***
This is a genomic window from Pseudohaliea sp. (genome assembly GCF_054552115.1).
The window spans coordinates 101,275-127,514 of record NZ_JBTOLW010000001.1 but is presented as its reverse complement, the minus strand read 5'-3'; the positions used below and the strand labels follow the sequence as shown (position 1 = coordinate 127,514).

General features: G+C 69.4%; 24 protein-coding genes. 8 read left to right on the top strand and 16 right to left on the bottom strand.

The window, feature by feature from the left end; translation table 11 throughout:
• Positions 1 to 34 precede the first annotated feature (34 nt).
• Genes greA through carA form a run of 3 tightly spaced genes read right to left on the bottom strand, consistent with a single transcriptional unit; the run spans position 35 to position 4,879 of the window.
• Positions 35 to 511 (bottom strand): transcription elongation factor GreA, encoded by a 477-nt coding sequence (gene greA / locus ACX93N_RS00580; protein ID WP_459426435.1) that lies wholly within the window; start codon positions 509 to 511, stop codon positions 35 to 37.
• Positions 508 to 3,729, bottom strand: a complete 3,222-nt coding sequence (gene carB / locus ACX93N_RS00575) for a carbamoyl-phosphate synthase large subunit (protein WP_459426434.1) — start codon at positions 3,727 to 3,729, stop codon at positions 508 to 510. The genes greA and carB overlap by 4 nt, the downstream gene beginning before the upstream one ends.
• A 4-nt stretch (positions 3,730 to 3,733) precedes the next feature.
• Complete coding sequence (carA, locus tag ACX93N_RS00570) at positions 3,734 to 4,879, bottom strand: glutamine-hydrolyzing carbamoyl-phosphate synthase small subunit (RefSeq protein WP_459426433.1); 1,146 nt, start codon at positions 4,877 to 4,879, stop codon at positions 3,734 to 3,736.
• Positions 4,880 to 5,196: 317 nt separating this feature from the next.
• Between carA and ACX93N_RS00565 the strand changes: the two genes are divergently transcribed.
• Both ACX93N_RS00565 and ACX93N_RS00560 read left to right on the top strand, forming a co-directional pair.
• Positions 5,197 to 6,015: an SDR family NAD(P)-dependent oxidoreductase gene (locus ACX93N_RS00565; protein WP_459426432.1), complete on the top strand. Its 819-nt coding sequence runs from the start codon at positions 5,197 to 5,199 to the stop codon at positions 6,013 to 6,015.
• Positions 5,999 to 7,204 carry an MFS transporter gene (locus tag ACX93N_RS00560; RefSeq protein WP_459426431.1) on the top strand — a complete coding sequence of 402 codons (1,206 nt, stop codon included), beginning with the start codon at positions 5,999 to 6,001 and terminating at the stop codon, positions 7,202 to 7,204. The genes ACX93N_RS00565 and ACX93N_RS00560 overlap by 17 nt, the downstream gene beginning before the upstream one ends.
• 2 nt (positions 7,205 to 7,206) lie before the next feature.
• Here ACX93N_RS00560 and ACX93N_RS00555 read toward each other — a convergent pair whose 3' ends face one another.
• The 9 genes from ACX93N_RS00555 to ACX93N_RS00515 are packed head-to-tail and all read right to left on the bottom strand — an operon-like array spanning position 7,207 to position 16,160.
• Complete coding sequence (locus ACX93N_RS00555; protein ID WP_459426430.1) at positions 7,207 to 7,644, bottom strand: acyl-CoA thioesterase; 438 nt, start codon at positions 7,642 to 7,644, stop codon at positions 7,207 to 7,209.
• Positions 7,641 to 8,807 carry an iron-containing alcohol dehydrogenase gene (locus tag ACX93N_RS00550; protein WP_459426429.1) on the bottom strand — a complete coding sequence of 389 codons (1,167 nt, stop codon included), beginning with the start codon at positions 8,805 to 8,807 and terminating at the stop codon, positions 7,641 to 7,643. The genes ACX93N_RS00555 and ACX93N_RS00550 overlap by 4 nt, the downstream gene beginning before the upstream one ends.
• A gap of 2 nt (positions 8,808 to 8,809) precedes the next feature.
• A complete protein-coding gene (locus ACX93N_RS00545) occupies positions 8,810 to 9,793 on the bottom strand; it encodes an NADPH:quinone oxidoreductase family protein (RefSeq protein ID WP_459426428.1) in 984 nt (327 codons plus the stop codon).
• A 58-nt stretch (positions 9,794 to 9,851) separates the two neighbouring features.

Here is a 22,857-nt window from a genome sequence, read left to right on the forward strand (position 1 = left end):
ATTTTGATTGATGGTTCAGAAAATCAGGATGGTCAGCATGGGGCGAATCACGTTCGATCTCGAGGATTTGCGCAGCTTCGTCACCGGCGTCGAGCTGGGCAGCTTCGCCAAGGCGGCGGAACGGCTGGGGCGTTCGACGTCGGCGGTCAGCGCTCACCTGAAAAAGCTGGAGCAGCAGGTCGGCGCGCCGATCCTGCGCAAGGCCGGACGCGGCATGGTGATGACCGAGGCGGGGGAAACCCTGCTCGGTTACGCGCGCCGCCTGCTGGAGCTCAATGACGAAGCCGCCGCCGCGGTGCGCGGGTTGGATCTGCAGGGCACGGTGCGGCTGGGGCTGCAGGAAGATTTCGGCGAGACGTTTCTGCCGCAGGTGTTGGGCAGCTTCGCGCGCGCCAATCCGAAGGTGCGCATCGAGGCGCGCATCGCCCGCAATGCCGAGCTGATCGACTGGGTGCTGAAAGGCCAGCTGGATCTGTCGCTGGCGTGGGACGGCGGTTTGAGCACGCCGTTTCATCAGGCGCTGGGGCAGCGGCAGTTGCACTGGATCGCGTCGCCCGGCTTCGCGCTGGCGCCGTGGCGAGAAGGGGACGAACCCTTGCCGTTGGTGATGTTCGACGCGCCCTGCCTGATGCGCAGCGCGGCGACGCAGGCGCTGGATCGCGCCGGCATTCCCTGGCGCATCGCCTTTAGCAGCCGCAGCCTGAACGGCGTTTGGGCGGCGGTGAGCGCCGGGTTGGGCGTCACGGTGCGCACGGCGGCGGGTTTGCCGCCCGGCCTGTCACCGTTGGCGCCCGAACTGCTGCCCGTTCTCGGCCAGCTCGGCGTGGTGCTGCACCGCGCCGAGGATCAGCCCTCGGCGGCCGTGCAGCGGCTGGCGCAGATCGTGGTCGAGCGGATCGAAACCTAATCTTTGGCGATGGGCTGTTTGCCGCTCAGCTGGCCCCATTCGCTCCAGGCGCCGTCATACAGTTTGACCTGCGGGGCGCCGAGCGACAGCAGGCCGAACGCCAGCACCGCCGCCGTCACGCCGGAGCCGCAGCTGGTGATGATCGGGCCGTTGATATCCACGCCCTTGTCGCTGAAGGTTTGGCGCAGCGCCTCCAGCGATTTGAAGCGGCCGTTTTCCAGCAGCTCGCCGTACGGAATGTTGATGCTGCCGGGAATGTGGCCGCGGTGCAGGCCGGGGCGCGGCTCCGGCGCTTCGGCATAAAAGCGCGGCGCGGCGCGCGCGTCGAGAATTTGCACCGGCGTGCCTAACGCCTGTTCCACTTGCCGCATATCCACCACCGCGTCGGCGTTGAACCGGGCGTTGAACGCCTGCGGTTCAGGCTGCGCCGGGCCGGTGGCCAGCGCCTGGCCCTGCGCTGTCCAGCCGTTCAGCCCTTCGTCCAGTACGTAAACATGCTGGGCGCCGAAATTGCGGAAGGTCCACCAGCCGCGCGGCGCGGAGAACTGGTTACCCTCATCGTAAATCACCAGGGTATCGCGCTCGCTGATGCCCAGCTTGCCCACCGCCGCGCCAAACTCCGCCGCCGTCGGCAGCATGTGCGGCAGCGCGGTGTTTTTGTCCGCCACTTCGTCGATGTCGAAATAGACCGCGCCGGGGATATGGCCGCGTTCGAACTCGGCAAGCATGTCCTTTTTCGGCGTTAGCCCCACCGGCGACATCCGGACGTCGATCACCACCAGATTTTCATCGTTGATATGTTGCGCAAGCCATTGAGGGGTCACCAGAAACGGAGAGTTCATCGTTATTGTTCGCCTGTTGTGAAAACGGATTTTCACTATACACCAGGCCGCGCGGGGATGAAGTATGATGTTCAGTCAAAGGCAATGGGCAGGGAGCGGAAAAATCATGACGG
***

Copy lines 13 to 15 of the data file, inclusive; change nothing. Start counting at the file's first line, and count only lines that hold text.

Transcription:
• Both ACX93N_RS00565 and ACX93N_RS00560 read left to right on the top strand, forming a co-directional pair.
• Positions 5,197 to 6,015: an SDR family NAD(P)-dependent oxidoreductase gene (locus ACX93N_RS00565; protein WP_459426432.1), complete on the top strand. Its 819-nt coding sequence runs from the start codon at positions 5,197 to 5,199 to the stop codon at positions 6,013 to 6,015.
• Positions 5,999 to 7,204 carry an MFS transporter gene (locus tag ACX93N_RS00560; RefSeq protein WP_459426431.1) on the top strand — a complete coding sequence of 402 codons (1,206 nt, stop codon included), beginning with the start codon at positions 5,999 to 6,001 and terminating at the stop codon, positions 7,202 to 7,204. The genes ACX93N_RS00565 and ACX93N_RS00560 overlap by 17 nt, the downstream gene beginning before the upstream one ends.